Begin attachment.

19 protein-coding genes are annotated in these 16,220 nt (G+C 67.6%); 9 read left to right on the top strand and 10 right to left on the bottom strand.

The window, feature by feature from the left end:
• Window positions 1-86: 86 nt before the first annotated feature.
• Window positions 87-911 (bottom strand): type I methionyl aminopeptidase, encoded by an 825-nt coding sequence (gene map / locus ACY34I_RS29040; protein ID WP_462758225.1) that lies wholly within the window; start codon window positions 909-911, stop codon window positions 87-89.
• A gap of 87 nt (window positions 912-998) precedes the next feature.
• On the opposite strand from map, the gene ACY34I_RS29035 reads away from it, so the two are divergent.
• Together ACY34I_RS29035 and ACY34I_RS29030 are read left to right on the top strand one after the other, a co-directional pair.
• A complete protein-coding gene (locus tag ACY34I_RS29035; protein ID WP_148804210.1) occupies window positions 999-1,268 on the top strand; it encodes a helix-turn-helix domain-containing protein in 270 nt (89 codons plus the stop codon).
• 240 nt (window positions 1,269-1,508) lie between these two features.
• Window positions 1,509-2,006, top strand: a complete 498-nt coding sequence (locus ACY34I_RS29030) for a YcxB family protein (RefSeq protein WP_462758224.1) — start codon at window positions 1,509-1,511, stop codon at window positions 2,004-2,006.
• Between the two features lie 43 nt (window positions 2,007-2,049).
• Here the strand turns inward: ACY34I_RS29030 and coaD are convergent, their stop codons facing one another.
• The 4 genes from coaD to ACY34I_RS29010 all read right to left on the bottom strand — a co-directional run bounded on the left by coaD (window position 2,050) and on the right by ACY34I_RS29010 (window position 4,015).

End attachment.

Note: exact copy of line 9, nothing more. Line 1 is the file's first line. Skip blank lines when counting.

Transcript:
• 240 nt (window positions 1,269-1,508) lie between these two features.